Ellis, Buffalo Soldiers Urge Patterson to Stop Inflammatory, Insensitive, Inaccurate Rhetoric in Push to Create Confederate Battle Plate License Plates

Senator Rodney Ellis (D-Houston) and Captain Paul Matthews of the Buffalo Soldiers sent the following letter to Texas Land Commissioner Jerry Patterson regarding the controversy over his push to create a Texas Confederate Battle Flag license plate.

October 13, 2011

The Honorable Jerry Patterson
Texas General Land Office
1700 N. Congress Ave. Suite 935
Austin, Texas 78701

Dear Commissioner Patterson:

We write regarding your repeated comparison of the Buffalo Soldiers to the Confederate army. We find such an analogy purposefully inflammatory, insensitive, and inaccurate, and we want to meet with you on Monday to discuss this matter.

Perhaps some background information on the Buffalo Soldiers would be of assistance. In 1866, a year and a half after the conclusion of the Civil War, the U.S. Army reorganized and established the first peacetime army for the United States. The reorganization included the establishment of six all-Black units: the 9th and 10th Cavalry regiments and the 38th, 39th, 40th and 41st Infantry regiments. In 1869, the four infantry regiments became the 24th and 25th Infantry. These four regiments, the 9th and 10th U.S. Cavalry and the 24th and 25th U.S. Infantry, went on to become what we now commonly call the Buffalo Soldiers.

The Buffalo Soldiers were the peacekeepers in the American west. They built camps, forts, railroads, delivered the mail, strung telegraph wire, and charted the land. In addition, they chased outlaws and comancheros. As a matter of fact, without the Buffalo Soldiers and the rest of the United States cavalry, the westward movement would have been delayed fifty years.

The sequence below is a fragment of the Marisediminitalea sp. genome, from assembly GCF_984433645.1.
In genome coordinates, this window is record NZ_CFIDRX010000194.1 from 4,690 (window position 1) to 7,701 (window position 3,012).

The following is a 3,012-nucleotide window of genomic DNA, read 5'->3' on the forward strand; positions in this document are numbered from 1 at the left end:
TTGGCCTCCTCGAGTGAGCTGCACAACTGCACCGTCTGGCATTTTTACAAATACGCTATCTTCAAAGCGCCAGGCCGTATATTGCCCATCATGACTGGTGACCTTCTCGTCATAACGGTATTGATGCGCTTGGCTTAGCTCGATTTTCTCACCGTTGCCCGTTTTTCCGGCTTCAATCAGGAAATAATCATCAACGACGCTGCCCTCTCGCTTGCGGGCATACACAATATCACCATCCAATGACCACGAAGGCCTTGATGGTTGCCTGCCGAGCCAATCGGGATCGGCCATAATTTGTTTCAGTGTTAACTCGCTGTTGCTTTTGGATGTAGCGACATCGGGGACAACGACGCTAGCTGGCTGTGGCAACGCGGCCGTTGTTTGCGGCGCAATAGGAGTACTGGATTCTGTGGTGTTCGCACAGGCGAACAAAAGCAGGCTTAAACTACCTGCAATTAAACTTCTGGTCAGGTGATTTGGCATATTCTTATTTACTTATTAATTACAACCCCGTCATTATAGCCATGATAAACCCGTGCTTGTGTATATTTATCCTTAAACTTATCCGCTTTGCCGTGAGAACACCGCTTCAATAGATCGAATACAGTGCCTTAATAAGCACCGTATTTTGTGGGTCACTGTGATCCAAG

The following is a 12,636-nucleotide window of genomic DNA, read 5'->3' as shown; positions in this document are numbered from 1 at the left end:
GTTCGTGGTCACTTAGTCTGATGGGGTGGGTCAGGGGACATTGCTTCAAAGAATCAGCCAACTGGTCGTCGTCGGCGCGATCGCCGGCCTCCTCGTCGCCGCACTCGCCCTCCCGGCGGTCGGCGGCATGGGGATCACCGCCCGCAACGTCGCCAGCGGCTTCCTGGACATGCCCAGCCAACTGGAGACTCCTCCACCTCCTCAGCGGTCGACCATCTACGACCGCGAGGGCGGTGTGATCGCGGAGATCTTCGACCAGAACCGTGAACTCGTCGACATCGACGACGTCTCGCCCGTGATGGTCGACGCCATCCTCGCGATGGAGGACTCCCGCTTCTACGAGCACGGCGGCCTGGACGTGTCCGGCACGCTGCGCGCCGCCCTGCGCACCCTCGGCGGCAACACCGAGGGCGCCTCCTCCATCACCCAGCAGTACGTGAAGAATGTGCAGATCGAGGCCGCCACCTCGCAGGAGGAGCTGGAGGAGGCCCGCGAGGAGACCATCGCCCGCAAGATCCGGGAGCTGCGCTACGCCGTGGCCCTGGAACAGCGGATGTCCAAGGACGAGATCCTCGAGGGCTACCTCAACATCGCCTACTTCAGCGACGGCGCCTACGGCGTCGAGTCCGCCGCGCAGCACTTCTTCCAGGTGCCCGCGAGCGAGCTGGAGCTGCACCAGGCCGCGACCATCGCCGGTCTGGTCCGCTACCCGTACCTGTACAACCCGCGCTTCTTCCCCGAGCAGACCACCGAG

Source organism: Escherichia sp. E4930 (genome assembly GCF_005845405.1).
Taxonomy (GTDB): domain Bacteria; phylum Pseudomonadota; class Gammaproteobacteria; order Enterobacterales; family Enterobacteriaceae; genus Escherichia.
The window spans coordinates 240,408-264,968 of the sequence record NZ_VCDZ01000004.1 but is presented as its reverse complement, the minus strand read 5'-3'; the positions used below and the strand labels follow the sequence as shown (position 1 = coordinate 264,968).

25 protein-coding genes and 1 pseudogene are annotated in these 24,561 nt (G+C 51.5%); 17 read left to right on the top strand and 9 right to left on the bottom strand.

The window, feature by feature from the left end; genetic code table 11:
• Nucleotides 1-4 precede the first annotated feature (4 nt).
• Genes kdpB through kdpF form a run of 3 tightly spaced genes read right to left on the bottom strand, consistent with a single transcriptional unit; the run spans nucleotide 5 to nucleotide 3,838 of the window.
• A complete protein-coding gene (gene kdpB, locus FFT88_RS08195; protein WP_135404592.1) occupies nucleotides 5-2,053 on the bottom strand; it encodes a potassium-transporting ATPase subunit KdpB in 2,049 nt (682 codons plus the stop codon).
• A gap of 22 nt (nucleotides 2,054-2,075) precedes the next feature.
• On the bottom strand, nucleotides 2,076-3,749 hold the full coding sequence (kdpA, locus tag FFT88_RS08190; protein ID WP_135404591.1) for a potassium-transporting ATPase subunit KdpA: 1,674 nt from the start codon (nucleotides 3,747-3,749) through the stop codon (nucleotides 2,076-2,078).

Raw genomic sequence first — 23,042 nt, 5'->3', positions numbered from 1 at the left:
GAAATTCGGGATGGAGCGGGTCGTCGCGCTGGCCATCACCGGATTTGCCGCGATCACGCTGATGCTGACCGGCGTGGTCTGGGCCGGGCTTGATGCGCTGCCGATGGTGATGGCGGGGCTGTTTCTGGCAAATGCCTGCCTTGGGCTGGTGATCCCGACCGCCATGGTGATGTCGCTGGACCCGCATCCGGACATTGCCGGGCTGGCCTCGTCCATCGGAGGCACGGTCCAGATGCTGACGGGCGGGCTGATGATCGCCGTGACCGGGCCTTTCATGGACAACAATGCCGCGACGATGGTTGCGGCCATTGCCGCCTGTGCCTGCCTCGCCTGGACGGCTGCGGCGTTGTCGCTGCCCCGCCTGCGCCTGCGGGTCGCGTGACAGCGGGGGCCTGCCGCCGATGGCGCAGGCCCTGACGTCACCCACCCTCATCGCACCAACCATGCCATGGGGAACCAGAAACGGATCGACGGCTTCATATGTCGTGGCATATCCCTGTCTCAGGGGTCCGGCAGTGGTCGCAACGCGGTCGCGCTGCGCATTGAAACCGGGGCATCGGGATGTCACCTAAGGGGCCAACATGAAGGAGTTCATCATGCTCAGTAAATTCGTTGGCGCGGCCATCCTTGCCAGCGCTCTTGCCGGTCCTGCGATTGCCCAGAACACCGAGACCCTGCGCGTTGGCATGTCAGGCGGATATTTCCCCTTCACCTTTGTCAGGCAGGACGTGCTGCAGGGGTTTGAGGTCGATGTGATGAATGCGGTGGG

The Buffalo Soldiers participated in the Indian Wars from 1867 through 1888. The campaigns included encounters with Nana, Victorio, and Geronimo. The name Buffalo Soldiers was given to the Black soldiers by the Cheyenne warriors in 1867, as the Black soldiers’ naturally curly hair and ferocious fighting spirit reminded the Indians of the buffalo.

You are thus comparing military units in the U.S. Army with a mission to protect and defend America against all enemies both foreign or domestic to the Confederate army with a mission to destroy America. Buffalo Soldier units have participated in America’s military engagements from 1866 to present, including the Spanish American War, World War I, World War II, Vietnam, and the Persian Gulf War. Currently, the 9th and 10th Cavalry is part of the 1st Cavalry Division stationed at Fort Hood, Texas.

There are no parallels you can draw between the Buffalo Soldiers and the Confederate army. Your attempt to sanitize the mission and record of the Confederacy with an inappropriate reference to the honor and legacy of one of America’s most dedicated fighting force is indefensible.

As stated above, we want to meet with you on this subject on Monday, October 17 in Austin. We ask that your office contact Senator Ellis’ so that we can arrange a time that works for all parties.

Rodney Ellis

Captain Paul J. Matthews
Founder & Chairman
Buffalo Soldiers National Museum

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